I converted my TB test in those days and ended up on meds for about a year. Relax; any cough today is not TB but just phlegm. This again was probably related to the lousy ventilation in the place. The back dorm room did have a window but to keep that open was to invite folks to crawl in or out. Also the window looked out on a vacant lot often the scene of raucous parties with small fires and occasionally the roasting of a stray dog over the fire for a late night meal. All the guys we took in had to be at least a few hours out from their last drink. We started with stripping off their most often very funky clothes and getting them to shower with Kwell lotion and then into hospital garb. The issuing of hospital pajamas often, but not always, slowed down the urge to escape after sobering up and the shakes started to set in. The relatively few women, on what was then called skid row, would be taken to the hospital for detox.

The nurse that I worked with in the evening shift, 1500-2300, was an old army nurse who drove up from Colorado Springs named Ruth. She sat at the desk facing the street with a bench on its side blocking the door to keep rowdy drunks out often trying to bum one of the endless cigarettes she chained smoked on the job – this was 1975 remember. One particularly warm summer night we had a drive by shooting. The bullet missed Ruth and the rest of us inside but I can still hear her yelling to hit the deck because of the incoming fire. The gunfire was most certainly meant for someone on the street and we were just unfortunately in the way of someone who was obviously a lousy shot.

These were also my peak coming out years and I was in no mood to take shit off straight assholes but guys still drunk did call me a fairy on more than one occasion. Our clients were often very polite and non-threatening when sober. Sweet guys lots of them really. So, despite the homophobia, having to dispose of lice infested smelly clothing, the positive TB test, getting my lights punched out on occasion, helping still often drunk men shower (nothing fun about that really!), Ruth’s endless chain smoking, another older male attendant who said he preferred taking a good shit any day to sex, and the crappy pay for nurses I decided to throw caution to the wind and enrolled in the University of Colorado School of Nursing in 1976. It only took two years to get my bachelor’s degree since I had already accumulated well over 120 hours of semester credit at the University of Illinois much of it in the sciences. No degree though to show for it, I simply could not fit that in with antiwar demonstrations, the support of Caesar Chavez’s United Farm Workers union, the occasion anti-war riot and endless picketing and leafleting. Oh and of course a fair amount of sex, drugs and rock and roll didn’t help either.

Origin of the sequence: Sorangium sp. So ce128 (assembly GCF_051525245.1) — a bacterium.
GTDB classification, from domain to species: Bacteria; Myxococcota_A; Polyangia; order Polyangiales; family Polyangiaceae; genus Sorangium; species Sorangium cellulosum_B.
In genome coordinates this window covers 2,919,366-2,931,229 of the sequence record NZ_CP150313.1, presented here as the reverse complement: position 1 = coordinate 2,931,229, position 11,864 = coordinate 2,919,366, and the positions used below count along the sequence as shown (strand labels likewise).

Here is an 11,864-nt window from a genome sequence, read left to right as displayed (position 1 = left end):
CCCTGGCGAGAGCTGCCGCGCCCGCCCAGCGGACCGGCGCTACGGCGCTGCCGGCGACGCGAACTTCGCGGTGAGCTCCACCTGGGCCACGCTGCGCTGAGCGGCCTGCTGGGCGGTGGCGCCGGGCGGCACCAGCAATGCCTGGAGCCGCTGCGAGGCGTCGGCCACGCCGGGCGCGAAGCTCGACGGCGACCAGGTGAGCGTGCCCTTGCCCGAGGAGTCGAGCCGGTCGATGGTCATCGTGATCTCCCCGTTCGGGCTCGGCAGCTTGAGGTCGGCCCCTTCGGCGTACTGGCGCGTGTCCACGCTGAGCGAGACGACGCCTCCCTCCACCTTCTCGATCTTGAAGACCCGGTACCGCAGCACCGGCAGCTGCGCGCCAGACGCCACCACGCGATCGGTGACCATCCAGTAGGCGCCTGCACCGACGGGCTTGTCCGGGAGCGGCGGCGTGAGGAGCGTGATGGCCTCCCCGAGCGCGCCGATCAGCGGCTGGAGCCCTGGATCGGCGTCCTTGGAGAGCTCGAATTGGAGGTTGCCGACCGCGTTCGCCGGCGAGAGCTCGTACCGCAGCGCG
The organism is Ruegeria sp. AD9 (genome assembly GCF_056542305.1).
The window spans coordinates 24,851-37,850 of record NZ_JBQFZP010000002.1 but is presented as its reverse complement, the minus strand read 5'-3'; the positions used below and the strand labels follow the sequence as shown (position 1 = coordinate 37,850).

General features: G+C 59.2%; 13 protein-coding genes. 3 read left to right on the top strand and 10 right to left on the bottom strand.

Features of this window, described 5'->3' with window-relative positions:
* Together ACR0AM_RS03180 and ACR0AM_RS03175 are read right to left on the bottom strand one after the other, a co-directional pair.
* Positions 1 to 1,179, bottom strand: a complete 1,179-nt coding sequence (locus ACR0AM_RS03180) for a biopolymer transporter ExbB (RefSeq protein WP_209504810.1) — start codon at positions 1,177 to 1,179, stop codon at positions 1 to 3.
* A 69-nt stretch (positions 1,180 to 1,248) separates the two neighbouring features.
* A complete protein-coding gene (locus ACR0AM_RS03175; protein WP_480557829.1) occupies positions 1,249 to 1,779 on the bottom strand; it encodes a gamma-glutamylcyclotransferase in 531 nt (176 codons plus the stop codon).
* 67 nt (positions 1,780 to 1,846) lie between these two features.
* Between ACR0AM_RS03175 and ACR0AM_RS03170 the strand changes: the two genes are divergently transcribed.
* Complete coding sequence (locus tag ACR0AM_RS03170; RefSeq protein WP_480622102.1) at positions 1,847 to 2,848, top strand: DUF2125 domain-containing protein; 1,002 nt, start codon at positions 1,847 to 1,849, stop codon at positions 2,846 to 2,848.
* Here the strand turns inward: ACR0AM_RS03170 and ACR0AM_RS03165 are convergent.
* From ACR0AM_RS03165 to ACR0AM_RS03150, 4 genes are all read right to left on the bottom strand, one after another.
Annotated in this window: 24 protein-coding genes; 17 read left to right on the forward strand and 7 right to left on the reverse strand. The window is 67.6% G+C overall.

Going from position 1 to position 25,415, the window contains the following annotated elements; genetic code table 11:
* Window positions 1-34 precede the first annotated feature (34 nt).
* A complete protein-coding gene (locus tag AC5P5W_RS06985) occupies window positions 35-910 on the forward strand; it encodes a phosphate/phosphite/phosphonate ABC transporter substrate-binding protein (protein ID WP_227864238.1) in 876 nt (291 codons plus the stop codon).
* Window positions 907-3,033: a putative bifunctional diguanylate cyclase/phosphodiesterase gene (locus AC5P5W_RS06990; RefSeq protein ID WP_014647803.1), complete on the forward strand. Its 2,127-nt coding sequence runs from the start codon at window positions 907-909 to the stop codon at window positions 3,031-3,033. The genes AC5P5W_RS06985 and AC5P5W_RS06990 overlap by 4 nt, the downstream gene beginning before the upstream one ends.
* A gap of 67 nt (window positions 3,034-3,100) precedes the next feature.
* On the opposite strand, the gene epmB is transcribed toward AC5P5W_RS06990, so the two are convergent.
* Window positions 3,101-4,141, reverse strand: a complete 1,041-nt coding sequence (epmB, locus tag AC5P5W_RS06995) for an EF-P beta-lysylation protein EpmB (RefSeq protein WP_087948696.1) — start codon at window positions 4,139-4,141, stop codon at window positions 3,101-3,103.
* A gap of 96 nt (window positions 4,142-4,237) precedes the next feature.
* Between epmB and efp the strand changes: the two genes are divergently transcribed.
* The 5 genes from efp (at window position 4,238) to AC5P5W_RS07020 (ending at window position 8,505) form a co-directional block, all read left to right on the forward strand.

So with much encouragement from the several very strong female R.N.’s in my life I decided to become a nurse in the spring of 1976 and the rest is history. To this day I can be found on many a Tuesday or Thursday working a 12 hour shift in a local Urgent Care Unit with I might add a bunch of great nurses mostly still women.